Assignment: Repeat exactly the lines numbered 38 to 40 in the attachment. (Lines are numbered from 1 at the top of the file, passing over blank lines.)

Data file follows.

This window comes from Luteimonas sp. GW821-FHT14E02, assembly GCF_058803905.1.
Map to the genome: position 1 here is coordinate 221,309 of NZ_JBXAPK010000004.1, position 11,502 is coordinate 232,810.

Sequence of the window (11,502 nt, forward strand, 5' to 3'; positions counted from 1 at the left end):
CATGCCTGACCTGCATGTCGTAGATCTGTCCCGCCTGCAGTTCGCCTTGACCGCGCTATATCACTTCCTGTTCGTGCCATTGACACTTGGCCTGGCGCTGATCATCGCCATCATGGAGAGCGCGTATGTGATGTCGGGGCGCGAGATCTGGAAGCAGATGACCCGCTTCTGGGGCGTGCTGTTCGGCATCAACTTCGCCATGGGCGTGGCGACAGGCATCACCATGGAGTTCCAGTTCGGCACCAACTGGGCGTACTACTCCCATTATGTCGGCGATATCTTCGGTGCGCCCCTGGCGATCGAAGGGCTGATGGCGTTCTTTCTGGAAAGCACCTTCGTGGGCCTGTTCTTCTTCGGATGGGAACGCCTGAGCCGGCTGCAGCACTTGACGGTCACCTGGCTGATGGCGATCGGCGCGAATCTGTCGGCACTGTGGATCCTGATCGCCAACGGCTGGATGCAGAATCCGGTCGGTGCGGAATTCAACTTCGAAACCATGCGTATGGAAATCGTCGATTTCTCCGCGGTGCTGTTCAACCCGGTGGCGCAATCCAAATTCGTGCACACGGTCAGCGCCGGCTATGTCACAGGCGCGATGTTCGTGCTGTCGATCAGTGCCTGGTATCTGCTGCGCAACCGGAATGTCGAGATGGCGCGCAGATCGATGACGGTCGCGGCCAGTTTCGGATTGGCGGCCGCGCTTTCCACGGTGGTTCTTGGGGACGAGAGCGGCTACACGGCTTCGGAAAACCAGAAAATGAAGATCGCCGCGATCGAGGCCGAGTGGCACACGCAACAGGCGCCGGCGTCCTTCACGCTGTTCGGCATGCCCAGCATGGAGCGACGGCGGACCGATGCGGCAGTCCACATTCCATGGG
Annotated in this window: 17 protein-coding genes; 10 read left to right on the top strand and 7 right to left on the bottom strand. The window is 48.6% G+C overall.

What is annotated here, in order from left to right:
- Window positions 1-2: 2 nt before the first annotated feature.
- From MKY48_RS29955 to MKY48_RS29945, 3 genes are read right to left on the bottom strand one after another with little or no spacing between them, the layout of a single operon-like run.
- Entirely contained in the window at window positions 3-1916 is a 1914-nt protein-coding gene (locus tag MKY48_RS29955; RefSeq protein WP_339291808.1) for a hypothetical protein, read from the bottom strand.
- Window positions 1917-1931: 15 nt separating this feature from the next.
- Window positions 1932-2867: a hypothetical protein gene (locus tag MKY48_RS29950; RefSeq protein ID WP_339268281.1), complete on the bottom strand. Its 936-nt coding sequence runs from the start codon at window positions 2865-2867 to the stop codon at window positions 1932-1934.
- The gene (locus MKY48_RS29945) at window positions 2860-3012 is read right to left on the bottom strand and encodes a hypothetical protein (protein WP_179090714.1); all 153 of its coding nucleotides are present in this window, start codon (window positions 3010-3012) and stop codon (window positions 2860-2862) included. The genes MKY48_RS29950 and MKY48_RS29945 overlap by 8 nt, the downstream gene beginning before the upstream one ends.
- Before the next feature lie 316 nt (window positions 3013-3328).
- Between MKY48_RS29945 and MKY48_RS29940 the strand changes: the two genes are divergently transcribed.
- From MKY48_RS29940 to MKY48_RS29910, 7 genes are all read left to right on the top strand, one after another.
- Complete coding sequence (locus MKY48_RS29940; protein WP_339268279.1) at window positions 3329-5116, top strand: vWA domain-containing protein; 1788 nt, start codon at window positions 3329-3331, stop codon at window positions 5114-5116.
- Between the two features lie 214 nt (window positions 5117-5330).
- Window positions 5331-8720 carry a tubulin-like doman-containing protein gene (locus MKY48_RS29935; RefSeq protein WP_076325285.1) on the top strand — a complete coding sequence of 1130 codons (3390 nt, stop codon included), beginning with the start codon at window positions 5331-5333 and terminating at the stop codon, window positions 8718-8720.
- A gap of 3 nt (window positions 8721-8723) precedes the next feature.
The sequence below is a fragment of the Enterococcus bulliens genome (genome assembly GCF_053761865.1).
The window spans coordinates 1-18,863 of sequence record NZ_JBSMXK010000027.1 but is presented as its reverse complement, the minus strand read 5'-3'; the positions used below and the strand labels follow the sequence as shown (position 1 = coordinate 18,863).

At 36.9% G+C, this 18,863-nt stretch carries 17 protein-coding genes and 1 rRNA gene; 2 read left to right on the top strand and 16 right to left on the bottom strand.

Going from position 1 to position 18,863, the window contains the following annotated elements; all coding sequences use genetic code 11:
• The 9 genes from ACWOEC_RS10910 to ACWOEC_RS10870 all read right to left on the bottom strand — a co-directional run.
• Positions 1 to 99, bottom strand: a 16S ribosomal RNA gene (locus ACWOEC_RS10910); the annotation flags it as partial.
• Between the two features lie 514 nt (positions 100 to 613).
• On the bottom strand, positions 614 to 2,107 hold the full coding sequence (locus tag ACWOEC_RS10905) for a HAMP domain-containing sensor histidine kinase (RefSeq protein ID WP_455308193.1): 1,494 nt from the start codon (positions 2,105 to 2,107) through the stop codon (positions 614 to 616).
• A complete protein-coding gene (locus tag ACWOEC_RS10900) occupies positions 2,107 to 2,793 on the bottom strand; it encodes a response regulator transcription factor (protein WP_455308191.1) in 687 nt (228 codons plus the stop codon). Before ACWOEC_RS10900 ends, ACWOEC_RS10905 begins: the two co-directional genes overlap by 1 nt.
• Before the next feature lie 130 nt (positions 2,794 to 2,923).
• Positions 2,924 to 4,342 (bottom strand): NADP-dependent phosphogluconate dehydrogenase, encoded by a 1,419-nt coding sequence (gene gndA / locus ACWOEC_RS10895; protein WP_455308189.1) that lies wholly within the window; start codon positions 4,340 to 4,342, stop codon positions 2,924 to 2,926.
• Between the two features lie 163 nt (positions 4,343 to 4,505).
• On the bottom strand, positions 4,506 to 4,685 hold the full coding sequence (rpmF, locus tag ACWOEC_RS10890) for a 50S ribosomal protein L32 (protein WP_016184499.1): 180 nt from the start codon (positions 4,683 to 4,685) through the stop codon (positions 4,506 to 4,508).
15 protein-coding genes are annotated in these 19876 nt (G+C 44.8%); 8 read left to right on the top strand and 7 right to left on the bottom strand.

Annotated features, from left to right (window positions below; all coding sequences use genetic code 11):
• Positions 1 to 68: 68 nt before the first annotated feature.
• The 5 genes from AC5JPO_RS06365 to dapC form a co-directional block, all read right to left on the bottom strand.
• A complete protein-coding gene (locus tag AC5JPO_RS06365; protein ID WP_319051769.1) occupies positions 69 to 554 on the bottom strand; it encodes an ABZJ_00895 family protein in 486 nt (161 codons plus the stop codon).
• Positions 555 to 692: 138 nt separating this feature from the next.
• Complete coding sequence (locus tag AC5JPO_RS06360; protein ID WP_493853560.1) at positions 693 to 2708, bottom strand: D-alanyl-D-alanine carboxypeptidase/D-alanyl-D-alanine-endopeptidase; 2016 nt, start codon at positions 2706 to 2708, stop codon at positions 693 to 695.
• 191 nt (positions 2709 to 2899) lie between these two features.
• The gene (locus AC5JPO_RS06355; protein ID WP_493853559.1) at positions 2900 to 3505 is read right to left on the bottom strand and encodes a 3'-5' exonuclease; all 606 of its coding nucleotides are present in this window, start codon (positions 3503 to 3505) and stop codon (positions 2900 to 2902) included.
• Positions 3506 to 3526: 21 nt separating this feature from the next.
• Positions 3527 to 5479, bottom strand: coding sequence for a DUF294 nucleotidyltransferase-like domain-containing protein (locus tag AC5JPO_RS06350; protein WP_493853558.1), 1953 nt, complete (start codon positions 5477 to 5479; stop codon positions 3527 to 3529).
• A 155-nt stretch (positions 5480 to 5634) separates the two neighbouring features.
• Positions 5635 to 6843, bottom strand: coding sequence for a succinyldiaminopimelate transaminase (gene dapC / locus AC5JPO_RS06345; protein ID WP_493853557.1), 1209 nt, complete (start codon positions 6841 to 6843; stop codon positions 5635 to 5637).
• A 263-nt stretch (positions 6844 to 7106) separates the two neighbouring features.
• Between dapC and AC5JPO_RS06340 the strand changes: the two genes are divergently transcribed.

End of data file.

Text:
• Positions 555 to 692: 138 nt separating this feature from the next.
• Complete coding sequence (locus tag AC5JPO_RS06360; protein ID WP_493853560.1) at positions 693 to 2708, bottom strand: D-alanyl-D-alanine carboxypeptidase/D-alanyl-D-alanine-endopeptidase; 2016 nt, start codon at positions 2706 to 2708, stop codon at positions 693 to 695.
• 191 nt (positions 2709 to 2899) lie between these two features.